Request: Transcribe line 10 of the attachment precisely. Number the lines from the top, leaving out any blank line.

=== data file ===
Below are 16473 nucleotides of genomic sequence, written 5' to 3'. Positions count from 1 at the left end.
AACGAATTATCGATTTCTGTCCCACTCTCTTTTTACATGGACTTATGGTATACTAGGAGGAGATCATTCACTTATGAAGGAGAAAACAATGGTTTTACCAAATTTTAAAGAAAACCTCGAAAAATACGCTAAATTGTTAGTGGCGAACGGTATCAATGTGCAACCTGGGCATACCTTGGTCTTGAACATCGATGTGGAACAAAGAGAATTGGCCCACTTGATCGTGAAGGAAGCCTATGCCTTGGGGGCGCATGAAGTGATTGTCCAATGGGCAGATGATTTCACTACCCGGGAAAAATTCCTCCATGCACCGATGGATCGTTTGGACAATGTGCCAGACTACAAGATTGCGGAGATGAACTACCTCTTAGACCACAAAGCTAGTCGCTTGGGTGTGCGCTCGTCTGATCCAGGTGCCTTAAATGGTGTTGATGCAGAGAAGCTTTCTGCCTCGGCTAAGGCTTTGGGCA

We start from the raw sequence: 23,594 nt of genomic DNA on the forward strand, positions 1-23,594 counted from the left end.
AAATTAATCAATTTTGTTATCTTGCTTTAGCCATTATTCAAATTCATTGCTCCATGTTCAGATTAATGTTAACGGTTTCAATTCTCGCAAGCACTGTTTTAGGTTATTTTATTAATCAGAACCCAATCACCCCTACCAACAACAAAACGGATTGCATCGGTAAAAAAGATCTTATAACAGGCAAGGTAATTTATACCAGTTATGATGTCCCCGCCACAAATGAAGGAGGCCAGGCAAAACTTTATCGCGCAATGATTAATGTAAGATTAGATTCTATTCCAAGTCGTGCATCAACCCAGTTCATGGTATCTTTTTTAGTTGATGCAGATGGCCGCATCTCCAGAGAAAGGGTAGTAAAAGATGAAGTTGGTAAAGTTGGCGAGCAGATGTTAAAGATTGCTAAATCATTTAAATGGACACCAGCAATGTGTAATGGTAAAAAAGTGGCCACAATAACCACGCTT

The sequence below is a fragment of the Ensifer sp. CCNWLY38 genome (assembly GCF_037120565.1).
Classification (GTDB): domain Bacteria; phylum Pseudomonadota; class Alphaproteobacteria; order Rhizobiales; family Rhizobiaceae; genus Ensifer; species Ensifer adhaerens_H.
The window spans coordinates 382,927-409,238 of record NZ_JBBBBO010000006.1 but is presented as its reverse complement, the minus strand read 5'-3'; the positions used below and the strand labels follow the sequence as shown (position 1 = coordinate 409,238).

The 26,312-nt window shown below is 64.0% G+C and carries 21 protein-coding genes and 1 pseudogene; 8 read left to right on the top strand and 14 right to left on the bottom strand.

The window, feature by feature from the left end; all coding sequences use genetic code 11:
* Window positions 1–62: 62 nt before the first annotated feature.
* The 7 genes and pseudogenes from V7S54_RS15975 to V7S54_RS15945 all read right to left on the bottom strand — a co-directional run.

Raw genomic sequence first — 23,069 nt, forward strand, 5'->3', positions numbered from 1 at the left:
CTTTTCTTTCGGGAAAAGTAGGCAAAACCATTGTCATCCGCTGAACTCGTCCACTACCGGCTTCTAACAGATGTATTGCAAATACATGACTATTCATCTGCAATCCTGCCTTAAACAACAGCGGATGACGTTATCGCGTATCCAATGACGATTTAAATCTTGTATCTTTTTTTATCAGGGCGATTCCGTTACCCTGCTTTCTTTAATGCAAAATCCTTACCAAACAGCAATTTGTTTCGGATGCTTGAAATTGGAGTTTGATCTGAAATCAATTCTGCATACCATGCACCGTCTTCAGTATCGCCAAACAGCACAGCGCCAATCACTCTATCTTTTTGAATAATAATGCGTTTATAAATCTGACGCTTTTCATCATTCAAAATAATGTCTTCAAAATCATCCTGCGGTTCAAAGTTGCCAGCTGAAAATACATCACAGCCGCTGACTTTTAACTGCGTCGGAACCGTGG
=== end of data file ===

* Window positions 1–62: 62 nt before the first annotated feature.